New Study Reveals The Most Effective Way To Handle A Psychopath


Robin Andrews

Science & Policy Writer

866 New Study Reveals The Most Effective Way To Handle A Psychopath
Darth Vader, a well-known manipulative psychopath, wasn't happy to hear the news. Carlos/Flickr; CC BY-NC 2.0

It’s not always a hindrance to be a psychopath. Normally associated with lying, cheating, recklessness and impulsivity, manipulative psychopathy can be a boon for those who are good negotiators, good with charm, and those who are highly ambitious.

Being a psychopath doesn’t necessarily mean you are morally bankrupt, but of course, morally bankrupt people can sometimes be psychopaths. To the non-psychopath, then, encountering one may cause them problems, but a new study in the journal Personality and Individual Differences has some pertinent advice for those seeking refuge. Although they’re very good at exuding their potentially malevolent skills with a live audience, they are far less effective when being psychopathic over the Internet.


A long line of evidence has suggested that body language is vital to be able to properly communicate with our peers, with verbal communication not being as key as previously thought. As it turns out, even the most gifted psychopaths can’t make up for their missing body language when negotiating online.

“The results of this study are pretty clear – once you remove non-verbal cues such as body language from the equation, the ability to smoke out narcissists and psychopaths becomes easier,” Michael Woodworth, a professor of psychology at the University of British Columbia Okanagan and the study’s lead author, said in a statement. “We can also conclude that it is very likely that the qualities that allow these people to successfully charm, manipulate, intimidate, or exploit others appear to require a live, in-person audience.”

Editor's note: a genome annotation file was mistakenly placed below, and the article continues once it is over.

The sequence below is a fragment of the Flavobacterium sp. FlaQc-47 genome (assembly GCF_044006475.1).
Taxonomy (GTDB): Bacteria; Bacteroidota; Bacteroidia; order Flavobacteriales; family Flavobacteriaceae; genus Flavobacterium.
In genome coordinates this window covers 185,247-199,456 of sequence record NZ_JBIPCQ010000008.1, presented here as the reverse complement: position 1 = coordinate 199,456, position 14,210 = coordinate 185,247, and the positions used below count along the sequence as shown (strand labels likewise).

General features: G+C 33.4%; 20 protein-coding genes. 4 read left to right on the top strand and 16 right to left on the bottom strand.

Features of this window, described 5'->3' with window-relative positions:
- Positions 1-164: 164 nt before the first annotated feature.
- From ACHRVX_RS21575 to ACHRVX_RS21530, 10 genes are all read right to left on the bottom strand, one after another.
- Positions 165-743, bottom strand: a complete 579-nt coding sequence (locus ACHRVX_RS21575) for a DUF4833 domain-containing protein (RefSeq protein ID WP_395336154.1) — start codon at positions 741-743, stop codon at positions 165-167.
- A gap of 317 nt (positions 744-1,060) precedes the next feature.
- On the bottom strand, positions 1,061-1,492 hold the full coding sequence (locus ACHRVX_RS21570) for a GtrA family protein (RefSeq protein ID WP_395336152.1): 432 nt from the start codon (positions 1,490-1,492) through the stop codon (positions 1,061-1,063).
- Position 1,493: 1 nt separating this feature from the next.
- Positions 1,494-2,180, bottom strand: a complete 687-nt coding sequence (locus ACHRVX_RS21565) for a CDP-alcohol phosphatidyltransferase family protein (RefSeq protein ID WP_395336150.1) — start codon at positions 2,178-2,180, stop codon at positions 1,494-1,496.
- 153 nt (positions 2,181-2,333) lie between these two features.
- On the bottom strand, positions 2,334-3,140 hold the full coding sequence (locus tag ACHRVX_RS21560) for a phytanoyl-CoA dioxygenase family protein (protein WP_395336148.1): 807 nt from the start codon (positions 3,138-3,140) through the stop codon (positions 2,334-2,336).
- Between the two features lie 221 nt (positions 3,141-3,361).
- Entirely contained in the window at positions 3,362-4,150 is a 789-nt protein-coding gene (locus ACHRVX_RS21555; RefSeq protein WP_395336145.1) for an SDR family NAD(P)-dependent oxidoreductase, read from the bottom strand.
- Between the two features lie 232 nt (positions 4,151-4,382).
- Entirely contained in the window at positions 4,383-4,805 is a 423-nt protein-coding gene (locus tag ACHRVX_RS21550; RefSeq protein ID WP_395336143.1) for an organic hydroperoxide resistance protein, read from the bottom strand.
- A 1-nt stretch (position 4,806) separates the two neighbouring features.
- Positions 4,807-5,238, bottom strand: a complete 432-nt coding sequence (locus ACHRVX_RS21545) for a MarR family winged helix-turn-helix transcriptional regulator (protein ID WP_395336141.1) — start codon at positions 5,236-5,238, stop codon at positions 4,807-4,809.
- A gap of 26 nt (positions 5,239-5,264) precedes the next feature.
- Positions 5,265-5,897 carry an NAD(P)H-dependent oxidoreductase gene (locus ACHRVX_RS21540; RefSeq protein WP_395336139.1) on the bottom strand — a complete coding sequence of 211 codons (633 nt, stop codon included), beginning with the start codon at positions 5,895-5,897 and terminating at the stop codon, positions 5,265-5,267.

Stay behind your computer if you’re being charmed by a psychopath. SvetaZi/Shutterstock

For the study, 200 Canadian students were assessed on their “dark triad” qualities. Aside from their level of psychopathy, which generally describes someone who can switch off their ability to empathize or feel remorse, their degree of self-obsessiveness (their narcissism) and manipulative abilities (Machiavellianism) were also assessed.


Afterwards, the participants were then asked to take part in simple buying and selling negotiations where they could win real sums of money. Some took part face-to-face, whereas others took place online using real-time instant messaging software.

In general, those who ranked highly on the dark triad spectrum did the best in face-to-face negotiations, particularly those who were psychopathic and Machiavellian; narcissism didn’t appear to be related to success in this regard. Remarkably, however, manipulating psychopaths actually fared worse than participants ranking far lower on the dark triad spectrum when negotiating via instant messaging.

There are likely several reasons for this. Firstly, not being able to take advantage of their opponent’s weaknesses via a visual medium proved a huge problem for those with darker personalities. Secondly, it appears that their negotiating language is considered to be quite hostile without a manipulating visual component alongside it. Lastly, those who don’t belong on the dark triad spectrum will feel more comfortable negotiating online rather than face-to-face.

All in all, it seems that if you want to deal with a Machiavellian psychopath, you should only talk to them online. This may not always be practical, however, and it’s likely you’ll encounter a few in the offline world. Unless you learn how to be somewhat psychopathic yourself, you may, unfortunately, be doomed.


Main image: Carlos/Flickr; CC BY-NC-ND 2.0


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